Does Indoor Tanning Produce Vitamin D?
For years Dr. Michael Holick, director of the General Clinical Research Center
at the Boston University School of Medicine, has talked about the theory of
"Vitamin D Winter" - a term he coined describing the fact that there is not
sufficient UVB outdoors from November through March in the Northeast for a
person to even produce vitamin D. This may explain why so much of the
population is vitamin D deficient.
Dr. Holick's work in the mid 1990s showed that there is no reliable source of
vitamin D in our diets, that vitamin D levels reported on milk cartons are
overestimated half of the time and that 15-20 percent of milk has no vitamin D
content at all. That leaves sun exposure and vitamin supplementation as the
only alternatives. Since it is not reasonable to assume that the entire
population will turn to vitamin supplementation, that puts sunshine back into
play as an important source of this important vitamin. "With adequate exposure
to sunlight, dietary vitamin D becomes unnecessary, according to Holick in an
article he wrote in The Lancet, " It is remarkable how exposure to sunlight a
few times a week can reduce the risk of osteoporosis, osteomalacia, muscle
weakness, fractures and maybe some of the common cancers, but also induce a
sense of well-being."
Sunlight is proving to be the most reliable source of vitamin D, but does a
tanning unit provide the same benefit? In 1998, Holick published a paper in the
medical journal The Lancet showing that 41 percent of hospital patients at
Massachusetts General Hospital were vitamin D deficient. Since that time, with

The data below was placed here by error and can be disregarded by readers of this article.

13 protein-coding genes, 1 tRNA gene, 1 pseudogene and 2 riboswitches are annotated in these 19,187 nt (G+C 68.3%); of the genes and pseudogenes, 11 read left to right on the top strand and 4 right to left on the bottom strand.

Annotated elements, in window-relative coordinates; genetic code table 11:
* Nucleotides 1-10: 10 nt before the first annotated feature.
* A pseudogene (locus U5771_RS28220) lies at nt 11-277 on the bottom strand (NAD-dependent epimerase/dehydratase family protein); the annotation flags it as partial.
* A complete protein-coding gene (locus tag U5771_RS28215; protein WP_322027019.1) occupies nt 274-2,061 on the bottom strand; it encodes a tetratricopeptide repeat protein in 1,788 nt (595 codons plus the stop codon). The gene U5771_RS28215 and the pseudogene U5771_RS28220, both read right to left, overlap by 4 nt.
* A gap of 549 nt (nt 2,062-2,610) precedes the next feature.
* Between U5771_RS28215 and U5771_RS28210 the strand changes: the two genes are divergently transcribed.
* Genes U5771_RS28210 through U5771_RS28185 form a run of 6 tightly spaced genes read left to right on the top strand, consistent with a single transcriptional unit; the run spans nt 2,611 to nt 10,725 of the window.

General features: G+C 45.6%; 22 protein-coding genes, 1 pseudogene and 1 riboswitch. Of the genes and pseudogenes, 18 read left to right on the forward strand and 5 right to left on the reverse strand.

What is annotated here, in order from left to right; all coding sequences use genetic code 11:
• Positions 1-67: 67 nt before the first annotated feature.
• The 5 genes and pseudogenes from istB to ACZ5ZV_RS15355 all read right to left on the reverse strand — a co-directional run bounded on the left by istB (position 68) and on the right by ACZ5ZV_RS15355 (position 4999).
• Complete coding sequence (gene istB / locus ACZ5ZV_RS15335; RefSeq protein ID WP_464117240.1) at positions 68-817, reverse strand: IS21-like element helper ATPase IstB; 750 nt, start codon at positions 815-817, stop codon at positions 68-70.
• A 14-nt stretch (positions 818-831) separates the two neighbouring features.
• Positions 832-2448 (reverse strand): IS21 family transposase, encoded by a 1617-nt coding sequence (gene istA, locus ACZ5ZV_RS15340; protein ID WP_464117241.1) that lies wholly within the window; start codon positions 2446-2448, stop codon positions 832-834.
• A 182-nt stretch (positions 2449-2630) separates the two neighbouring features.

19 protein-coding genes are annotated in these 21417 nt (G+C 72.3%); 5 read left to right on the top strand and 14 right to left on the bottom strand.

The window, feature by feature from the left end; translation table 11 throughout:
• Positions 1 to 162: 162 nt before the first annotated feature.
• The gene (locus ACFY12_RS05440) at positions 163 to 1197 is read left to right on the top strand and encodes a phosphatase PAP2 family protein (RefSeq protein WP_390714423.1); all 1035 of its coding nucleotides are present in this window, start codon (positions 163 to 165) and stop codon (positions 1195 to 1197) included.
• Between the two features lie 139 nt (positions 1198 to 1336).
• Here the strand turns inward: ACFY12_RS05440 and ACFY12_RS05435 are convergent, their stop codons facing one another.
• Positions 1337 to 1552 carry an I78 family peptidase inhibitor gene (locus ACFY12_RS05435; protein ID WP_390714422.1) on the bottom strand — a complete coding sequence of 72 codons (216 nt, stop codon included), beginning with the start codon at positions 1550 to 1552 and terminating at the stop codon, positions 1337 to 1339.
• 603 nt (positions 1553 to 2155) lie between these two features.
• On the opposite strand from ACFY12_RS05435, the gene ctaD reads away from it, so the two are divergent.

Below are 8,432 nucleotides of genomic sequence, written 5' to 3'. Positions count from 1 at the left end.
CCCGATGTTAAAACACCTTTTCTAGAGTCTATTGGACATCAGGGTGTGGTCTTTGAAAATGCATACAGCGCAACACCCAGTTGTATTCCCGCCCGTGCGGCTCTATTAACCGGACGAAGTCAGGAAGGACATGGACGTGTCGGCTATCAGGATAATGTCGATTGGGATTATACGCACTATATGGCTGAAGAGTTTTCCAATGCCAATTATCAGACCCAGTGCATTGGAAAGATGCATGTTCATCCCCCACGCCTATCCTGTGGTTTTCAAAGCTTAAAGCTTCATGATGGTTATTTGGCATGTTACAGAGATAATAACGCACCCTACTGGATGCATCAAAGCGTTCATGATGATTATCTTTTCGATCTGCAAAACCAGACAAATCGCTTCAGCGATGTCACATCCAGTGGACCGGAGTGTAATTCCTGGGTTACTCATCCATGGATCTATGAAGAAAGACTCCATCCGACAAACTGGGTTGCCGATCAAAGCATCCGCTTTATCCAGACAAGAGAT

funding from ITA (International Tanning Association) and The International
Smart Tan Network, Holick has compiled data on another group of chronically
unexposed people: his own medical students, whose studies leave them little
time outdoors at all. "These are people who never see the light of day," Holick
explained. Sure enough, 41 percent of his medical students were vitamin D
deficient. But, upon exposure to the tanning beds in Holick's lab, the
condition was corrected. Holick plans to publish a paper on this data in the
near future. "It will show that indoor tanning is a very effective way to
maintain your vitamin D status," Holick said.
Dr. Holick also believes there may be a link between melanin production and
vitamin D production. Using a flash spectrometer Holick was able to "measure"
and chart the progress of the medical students' tans. Two hours after tanning,
the group showed immediate pigment darkening - a 2-3 percent increase in
pigmentation. Within 48 hours, melanin content increased up to 40 percent.
Holick believes This data will help him explore that theory.